• More than half fatal collisions (90) were caused by multiple factors relating to a) human behaviour (particularly bad driving and speeding), b) the road and its environment (eg inadequate barrier, bad weather) and/or c) the vehicle (tyres, brakes, etc).
  • Although nearly all crashes had a human element, countermeasures influencing behaviour of people could have prevented only 4% of the collisions: the rest required countermeasures relating to the road and its environment and/or the vehicle.

The research suggested counter measures that could have prevented this cohort of crashes, including Advanced Driver Assistance Systems (ADAS) fitted to vehicles (notably automated emergency braking and intelligence speed assistance) and improvements to the road (such as better barriers).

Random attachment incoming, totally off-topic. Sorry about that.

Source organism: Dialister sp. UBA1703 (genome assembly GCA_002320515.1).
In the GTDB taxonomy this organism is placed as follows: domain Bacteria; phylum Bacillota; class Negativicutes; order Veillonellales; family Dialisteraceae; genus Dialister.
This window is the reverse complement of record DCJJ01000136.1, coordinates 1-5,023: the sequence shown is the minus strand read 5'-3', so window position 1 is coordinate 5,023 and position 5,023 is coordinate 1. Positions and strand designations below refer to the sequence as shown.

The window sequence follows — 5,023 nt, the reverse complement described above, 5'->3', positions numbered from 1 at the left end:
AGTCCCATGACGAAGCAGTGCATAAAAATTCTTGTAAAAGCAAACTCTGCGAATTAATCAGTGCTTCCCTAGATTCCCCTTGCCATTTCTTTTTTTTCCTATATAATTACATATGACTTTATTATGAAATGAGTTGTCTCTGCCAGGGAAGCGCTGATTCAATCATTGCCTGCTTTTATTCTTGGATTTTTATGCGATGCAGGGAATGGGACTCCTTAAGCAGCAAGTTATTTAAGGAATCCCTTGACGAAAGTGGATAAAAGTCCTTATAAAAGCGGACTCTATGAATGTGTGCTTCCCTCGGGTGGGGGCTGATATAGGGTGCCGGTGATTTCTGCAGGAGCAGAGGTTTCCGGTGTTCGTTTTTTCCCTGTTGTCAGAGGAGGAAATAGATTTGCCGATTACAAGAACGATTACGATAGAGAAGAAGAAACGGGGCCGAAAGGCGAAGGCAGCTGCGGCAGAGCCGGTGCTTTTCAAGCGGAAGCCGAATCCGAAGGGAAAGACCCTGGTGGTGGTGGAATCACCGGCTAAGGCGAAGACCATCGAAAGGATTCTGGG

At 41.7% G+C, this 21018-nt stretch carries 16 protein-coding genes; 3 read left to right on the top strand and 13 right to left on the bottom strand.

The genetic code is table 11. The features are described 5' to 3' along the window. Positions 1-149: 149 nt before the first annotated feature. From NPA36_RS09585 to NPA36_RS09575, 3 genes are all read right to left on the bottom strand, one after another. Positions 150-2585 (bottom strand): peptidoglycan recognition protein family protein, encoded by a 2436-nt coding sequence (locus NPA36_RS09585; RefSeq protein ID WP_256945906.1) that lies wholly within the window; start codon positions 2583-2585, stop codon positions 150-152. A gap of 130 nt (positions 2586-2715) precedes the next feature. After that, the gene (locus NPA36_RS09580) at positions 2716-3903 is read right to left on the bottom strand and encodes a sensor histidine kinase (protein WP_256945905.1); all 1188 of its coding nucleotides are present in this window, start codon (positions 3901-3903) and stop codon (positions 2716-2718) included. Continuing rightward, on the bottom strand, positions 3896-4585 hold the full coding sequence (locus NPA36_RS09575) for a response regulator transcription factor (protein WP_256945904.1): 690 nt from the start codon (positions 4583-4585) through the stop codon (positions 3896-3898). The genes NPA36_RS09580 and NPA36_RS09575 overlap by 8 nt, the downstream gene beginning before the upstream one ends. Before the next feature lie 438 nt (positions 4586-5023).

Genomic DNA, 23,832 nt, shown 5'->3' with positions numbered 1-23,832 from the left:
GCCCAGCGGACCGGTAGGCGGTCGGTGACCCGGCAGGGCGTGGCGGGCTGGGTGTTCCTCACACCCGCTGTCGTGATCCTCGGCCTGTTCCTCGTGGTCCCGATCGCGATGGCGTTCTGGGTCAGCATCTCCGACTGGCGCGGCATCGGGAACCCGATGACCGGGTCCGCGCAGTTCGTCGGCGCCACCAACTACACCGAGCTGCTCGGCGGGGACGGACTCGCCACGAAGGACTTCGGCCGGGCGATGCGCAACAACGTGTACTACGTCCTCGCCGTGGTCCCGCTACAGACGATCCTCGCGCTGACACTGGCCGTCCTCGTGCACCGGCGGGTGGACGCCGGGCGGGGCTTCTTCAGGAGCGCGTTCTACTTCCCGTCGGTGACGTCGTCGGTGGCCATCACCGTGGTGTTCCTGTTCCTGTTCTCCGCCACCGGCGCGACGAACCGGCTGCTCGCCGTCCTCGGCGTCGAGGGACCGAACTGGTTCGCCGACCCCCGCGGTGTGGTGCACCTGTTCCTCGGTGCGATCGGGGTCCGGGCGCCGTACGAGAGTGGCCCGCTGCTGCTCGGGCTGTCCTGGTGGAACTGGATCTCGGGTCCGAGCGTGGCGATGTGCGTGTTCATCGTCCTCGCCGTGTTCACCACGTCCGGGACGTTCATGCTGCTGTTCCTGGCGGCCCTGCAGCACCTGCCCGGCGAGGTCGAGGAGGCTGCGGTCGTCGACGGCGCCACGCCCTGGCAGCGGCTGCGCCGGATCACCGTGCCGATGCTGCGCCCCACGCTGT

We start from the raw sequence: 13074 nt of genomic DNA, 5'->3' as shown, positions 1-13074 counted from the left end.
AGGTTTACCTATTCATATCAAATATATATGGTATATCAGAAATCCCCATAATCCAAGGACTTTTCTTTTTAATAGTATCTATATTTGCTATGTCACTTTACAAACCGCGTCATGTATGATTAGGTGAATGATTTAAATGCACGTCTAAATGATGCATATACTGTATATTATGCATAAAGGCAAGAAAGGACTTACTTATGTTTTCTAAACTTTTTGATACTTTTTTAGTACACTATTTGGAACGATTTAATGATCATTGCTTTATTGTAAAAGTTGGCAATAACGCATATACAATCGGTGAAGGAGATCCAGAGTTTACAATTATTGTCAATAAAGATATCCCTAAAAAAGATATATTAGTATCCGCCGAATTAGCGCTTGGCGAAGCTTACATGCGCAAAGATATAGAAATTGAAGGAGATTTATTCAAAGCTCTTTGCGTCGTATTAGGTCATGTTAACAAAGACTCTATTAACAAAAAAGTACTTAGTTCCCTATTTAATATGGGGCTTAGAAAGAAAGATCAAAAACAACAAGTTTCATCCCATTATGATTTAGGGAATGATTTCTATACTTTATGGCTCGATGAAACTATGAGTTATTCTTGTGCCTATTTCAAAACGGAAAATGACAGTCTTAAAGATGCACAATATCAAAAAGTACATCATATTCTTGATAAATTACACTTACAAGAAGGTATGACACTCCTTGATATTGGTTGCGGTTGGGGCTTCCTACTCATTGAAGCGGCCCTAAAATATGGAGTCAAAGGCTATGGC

TRL estimated how many deaths in these fatal crashes would have been prevented if certain ADAS systems had been regulated. TRL concluded more than a third (34%) of deaths studied could have been prevented if AEBS had been mandated on all vehicles (currently it's only mandated on trucks and coaches), and one in seven (14%) could have been prevented if advisory ISA had been mandated. Read more about  ADAS

This report demonstrates the importance of a safe system approach on the SRN, through improvements to the road environment and vehicles using the network, to mitigate human error. 

Pollution caused by traffic on England’s motorways

Britain’s ultra-low emission vehicle strategy [15] wants “every new car to be an ULEV from 2040 and an effectively decarbonised fleet by 2050.” For the first time, in 2016, more than 1% of new vehicles registered were ULEV.